Action against ‘repeat offender’ Fifth Third Bank seeks $20 million in redress for auto repos, opening fake accounts

Alleged wrongful triggering of auto repossessions, and purported opening of fake bank accounts, has led Tuesday to the federal consumer financial protection agency to seek $20 million in penalties from one of the nation’s largest banks.

The Consumer Financial Protection Bureau (CFPB) said, in action against Fifth Third Bank of Cincinnati, Ohio – the nation’s 15th largest bank which the agency tagged a “repeat offender” – for “a range of illegal activities” that would result in redress to about 35,000 customers of the banks affected by the activities. (The agency noted that nine years ago it took two actions against the bank – one for discriminatory auto loan pricing and the other for illegal credit card practices.)

“Specifically, the CFPB is ordering Fifth Third Bank to pay a $5 million penalty for forcing vehicle insurance onto borrowers who had coverage,” the agency said in a release. “The CFPB also filed a proposed court order that would require Fifth Third Bank to pay a $15 million penalty for opening fake accounts in the names of its customers. The proposed court order bans Fifth Third Bank from setting employee sales goals that incentivize fraudulently opening accounts.”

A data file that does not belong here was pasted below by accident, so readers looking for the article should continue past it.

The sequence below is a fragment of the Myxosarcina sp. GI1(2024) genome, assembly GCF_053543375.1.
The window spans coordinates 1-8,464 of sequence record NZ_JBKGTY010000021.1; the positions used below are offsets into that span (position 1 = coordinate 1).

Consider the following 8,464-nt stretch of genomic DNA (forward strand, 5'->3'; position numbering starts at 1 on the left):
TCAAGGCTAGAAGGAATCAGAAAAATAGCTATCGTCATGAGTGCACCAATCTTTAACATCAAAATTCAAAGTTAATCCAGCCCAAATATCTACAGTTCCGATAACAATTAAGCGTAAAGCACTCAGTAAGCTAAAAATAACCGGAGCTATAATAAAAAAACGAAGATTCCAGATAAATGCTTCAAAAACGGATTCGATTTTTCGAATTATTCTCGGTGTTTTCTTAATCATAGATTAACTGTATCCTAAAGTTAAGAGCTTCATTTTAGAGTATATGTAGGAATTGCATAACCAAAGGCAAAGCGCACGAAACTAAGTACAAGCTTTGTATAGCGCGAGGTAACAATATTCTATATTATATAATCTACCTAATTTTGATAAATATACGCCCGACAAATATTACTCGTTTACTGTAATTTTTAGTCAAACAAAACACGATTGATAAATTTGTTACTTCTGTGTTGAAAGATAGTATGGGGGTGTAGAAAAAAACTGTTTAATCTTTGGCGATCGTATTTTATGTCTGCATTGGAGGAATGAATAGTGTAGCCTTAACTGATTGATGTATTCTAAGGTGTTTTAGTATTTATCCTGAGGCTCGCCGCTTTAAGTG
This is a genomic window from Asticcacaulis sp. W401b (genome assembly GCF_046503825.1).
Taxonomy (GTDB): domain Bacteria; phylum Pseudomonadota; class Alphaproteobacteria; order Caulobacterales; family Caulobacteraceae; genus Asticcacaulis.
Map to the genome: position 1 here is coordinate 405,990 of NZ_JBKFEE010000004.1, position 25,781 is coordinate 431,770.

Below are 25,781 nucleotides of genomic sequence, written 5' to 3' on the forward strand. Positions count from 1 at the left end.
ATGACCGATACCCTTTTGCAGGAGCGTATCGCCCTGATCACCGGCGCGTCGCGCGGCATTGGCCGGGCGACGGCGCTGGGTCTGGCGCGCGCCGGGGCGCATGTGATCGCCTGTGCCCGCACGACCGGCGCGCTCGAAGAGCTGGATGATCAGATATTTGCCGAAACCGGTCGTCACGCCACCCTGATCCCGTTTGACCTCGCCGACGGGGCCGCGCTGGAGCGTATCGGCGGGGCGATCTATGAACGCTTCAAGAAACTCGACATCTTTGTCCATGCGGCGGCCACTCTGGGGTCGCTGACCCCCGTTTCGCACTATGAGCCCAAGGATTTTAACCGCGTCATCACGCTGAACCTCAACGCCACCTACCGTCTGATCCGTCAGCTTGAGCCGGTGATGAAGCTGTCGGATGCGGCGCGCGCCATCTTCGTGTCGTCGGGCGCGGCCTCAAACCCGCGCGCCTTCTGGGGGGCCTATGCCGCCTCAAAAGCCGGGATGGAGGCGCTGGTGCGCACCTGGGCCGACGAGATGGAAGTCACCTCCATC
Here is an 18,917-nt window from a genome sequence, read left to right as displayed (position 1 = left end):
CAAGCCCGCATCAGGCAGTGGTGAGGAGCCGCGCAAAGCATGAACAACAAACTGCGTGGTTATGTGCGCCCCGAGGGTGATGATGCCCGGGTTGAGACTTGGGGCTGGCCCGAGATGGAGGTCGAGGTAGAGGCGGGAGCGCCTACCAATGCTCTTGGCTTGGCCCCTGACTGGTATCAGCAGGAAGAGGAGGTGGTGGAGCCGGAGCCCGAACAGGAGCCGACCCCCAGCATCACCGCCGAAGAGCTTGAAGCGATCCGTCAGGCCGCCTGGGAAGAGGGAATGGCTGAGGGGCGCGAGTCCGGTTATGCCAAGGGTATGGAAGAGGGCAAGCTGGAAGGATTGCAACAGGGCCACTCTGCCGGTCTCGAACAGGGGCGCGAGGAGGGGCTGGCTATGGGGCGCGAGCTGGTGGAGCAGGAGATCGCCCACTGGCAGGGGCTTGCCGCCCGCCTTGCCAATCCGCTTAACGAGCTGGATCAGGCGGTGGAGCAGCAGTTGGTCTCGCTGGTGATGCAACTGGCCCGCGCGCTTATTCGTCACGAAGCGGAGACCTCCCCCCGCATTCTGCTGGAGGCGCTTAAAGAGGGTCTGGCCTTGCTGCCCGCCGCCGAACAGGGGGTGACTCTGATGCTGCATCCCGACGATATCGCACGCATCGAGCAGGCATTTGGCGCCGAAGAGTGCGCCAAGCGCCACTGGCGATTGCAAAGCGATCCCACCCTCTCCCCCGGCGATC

CFPB charged that the bank, which holds more than $213 billion in assets, illegally triggered repossessions and charged illegal fees by forcing loan borrowers into unnecessary and duplicative coverage policies.

“Between July 2011 and December 2020, more than 50% of the policies were charged to borrowers who had either always maintained their own coverage or obtained the requisite coverage within a 30-day timeframe of their prior policy lapsing,” CFPB claimed.

Specifically, CFPB asserted that Fifth Third Bank’s conduct harmed borrowers by charging extra fees for unnecessary and duplicative coverage and by punishing borrowers with repossessions.

The agency said it is asking the court to make the 35,000 harmed consumers whole, ban sales goals that led to fake accounts, and pay the $20 million in fines.

Regarding opening of alleged fake accounts, the CFPB said the penalty would resolve its March 2020 lawsuit against the bank for creating fake customer accounts and using a “cross-sell” strategy to increase the number of products and services it provided to existing customers.

CFPB Takes Action Against Fifth Third for Wrongfully Triggering Auto Repossessions and Opening Fake Bank Accounts

Be the first to comment

Leave a Reply

Your email address will not be published.